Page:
May 2019 - Walking Tour of Kampong Bharu during Ramadhan

Kampong Bharu, Kampung Baru or even Kampung Baharu (as DBP, the National Language Institute has deemed it should be spelt), is a 223-odd acre parcel of land in the heart of Kuala Lumpur. With the Klang River as a boundary and the majestic Twin Towers nearby, it is unique as it still retains its traditional roots.


13 intrepid Ennakers with our wonderful guide Nadge Ariffin met at 3.30 in the afternoon on Thursday the 9th of May. Nadge, to start off, gave us a bit of the history of the area, explaining in 1900 Kampong Bharu was decreed as a Malay agricultural settlement solely for agricultural food supply purposes. Kuala Lumpur at that time was developing quite rapidly, Tin prospecting was big business and many immigrants were moving in, and due to this the Malay farmers were being pushed out.

Therefore, Malay farmers were invited to Kampong Bharu and each family was given a plot of land from 1/4 acre up to an acre in size, for the sole purpose of growing food that would feed the growing city and its tin prospectors. They were initially given permission to build only 1 house on their plot regardless of the size of the land. At first paddy was the crop of choice however due to the frequent flooding of the river this changed. Over time it became a bastion of traditional life as the city grew. With the advent of electricity & transportation the farming requirement became obsolete and the place just became a denser kampung or village!


Today modern development hasn’t spared Kampong Bharu and you do see some new or very tall modern condominiums or hotels. However as the original plots were subdivided over time, it is a nightmare to sell the land as all heirs must sign. Today Nadge mentioned, the 6th generation has been born into Kampong Bharu.

We started our walk at the LRT station and soon found ourselves at a traditional Malay house that was on stilts. This was built in the 1920s. Looking at the house style you could tell the original inhabitants came from Melaka. The house has some distinctive features, especially the roof which has a long high ridge and two lower angled side roofs, with a verandah on one of the sides. It has an open flared staircase with a small porch too. Unfortunately, it was in quite a dilapidated state, although the owners are certainly not poor. 


Continuing down the road we came to another traditional home. This one was in very good condition and from its features you could tell it was of Perak style. The timber though has been replaced in many parts. With this home, you could clearly distinguish that there were two distinctive parts to the house. Rumah Ibu (mother house) and Rumah Dapur (kitchen house) which was a separate structure and traditionally built 3 steps lower. This was very sensible as in the advent of a fire, the kitchen structure could be broken away, saving the main house. 

We then continued our walk passing the very famous Nasi Lemak Antarabangsa stall - This has a quirky story - apparently, a single mother started the stall. Her Nasi Lemak was so very good that the pilots and flight attendants that lived in the area started to carry the Nasi Lemak to the various destinations they were flying to. Hence the name - Nasi Lemak Antarabangsa (International).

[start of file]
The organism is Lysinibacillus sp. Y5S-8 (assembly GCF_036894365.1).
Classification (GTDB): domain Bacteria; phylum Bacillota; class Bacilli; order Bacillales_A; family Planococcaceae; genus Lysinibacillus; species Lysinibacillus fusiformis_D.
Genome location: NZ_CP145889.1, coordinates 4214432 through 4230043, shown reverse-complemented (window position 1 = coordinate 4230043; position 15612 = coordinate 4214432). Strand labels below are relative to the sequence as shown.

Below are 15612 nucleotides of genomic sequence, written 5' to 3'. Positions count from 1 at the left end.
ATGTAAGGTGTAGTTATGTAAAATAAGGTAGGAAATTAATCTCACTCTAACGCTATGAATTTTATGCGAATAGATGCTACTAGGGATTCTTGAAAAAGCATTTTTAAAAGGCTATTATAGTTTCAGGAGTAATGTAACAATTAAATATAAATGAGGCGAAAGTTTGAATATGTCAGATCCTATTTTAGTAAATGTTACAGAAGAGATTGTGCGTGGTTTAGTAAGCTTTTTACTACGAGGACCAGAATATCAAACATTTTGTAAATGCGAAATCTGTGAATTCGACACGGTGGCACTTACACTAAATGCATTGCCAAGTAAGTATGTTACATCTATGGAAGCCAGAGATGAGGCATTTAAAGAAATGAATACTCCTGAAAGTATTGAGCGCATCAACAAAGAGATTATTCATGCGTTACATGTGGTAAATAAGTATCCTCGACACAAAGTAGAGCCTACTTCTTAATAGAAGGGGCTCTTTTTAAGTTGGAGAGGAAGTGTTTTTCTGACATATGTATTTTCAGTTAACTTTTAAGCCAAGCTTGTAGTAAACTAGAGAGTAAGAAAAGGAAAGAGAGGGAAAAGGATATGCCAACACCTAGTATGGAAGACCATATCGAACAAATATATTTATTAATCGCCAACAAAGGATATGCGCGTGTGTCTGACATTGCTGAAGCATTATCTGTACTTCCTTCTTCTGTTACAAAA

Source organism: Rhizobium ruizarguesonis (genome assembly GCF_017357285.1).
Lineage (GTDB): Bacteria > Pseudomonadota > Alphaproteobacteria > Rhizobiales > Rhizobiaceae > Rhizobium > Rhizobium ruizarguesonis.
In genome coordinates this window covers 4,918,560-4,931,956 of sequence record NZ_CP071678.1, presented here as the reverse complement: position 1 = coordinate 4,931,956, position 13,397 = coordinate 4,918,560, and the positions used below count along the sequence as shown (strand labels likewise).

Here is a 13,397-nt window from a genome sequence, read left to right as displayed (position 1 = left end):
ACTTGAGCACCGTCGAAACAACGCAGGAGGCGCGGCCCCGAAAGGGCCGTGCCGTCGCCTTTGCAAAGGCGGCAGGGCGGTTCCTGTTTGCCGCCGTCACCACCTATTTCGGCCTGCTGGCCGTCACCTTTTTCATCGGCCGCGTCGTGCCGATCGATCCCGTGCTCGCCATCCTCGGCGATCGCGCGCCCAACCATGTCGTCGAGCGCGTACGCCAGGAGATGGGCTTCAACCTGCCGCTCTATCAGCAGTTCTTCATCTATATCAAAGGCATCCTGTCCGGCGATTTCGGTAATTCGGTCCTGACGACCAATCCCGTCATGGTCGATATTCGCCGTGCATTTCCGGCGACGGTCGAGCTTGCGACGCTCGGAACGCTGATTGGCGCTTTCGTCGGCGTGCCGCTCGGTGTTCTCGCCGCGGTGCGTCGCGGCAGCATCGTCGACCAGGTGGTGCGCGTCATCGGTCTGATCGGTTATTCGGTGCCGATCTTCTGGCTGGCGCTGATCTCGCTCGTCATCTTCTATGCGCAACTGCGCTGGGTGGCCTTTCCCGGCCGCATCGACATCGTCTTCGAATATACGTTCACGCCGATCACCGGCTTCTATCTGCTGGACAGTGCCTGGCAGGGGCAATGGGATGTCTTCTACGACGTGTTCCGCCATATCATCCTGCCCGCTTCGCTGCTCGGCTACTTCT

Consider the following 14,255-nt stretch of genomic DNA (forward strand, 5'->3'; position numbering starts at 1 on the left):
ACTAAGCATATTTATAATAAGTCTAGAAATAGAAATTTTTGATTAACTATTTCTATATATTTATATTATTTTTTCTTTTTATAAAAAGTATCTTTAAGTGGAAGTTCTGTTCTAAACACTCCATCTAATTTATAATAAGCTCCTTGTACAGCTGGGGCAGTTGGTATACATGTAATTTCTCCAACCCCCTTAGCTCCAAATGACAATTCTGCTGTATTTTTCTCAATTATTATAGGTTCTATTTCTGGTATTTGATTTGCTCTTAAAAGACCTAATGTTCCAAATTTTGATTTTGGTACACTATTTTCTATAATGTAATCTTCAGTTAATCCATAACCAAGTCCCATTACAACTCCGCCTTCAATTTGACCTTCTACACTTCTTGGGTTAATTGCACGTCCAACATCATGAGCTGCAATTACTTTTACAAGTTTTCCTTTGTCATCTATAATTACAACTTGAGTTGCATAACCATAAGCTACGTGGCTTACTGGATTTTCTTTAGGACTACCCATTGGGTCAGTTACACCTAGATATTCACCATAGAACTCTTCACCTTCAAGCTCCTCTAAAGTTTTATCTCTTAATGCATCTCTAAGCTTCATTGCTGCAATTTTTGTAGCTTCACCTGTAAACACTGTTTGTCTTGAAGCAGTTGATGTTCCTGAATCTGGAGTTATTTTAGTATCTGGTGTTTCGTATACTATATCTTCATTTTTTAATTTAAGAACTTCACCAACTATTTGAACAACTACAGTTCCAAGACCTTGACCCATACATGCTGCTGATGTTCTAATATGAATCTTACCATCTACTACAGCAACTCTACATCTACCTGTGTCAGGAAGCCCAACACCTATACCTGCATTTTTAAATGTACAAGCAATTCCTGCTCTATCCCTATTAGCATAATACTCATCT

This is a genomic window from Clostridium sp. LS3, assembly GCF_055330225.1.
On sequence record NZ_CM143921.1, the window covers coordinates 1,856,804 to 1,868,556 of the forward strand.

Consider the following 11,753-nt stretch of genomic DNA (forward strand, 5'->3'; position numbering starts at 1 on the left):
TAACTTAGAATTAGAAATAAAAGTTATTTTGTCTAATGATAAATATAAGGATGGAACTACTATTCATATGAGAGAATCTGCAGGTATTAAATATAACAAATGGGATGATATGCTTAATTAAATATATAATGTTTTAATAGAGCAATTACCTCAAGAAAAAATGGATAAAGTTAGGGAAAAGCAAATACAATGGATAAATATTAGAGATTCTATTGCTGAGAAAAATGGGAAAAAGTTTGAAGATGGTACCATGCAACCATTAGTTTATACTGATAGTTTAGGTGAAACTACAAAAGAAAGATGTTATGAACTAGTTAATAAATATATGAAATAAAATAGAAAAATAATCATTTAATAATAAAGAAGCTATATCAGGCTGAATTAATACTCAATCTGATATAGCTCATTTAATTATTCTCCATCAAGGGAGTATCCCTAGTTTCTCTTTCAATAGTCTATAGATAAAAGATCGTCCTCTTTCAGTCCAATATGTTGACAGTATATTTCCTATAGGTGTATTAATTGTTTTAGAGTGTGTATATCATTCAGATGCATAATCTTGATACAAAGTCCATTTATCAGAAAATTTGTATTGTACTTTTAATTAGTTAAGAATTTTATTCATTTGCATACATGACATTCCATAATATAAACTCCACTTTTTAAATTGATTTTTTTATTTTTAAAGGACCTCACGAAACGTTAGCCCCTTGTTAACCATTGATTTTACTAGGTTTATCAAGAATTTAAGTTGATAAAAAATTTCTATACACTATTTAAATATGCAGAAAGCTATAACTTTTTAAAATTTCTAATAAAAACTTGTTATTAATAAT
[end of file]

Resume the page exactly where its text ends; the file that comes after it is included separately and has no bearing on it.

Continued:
We then continued our walk towards the Ramadhan market. We stopped outside the Kampong Bharu Jamek mosque where Nadge gave us a brief talk on Ramadhan - the Muslim month of fasting. One fasts from dawn (not sunrise) to dusk. In olden times one looked for the new moon to begin Ramadhan but in modern times the day to begin fasting has been decreed by national governments based on lunar calculation. Everyone must fast unless they have a serious medical condition or are traveling for a valid reason and are unable to do so. If you miss a day you are expected to subsequently make it up on another day after Ramadhan. 

The mosque distributes a unique local rice porridge called Bubur Lambuk- which loosely translates to 'mass rice porridge'. It is said a group of 9 Kampong Bharu residents decided to cook the porridge in the kitchen at the mosque and donate it to anyone who wanted some. It is originally cooked in 9 huge pots and only 9 residents have access to the recipe at any one time. It uses a combo of 9 herbs and spices and the recipe is a guarded secret. These days at least 4000 packets are distributed daily after the Assar prayer with many hundreds queueing up. However, 'reverse-engineered' Bubur Lambuk are available for sale.

We were finally at the Ramadan market which is along Jalan Raja Alang. The road has been closed off to vehicular traffic during the month of Ramadhan. Both sides of the street have food vendors that had wonderful smells emanating. There were many varieties of local food and drink available with most people buying meals for breaking of their fast. We all strolled along at our own pace with everyone of us buying something delicious to take away.

All in all, a wonderful afternoon exploring Kampong Bharu and the Ramadhan market. A big thanks to Nadge for so tirelessly answering all our questions and taking us around in the heat even though he was fasting. And of course, to Rosemary for organising this special afternoon.

Review by Nisha Dobberstein

Photos by Rosemary Chin & Michelle Pease

Drawings by Hau Young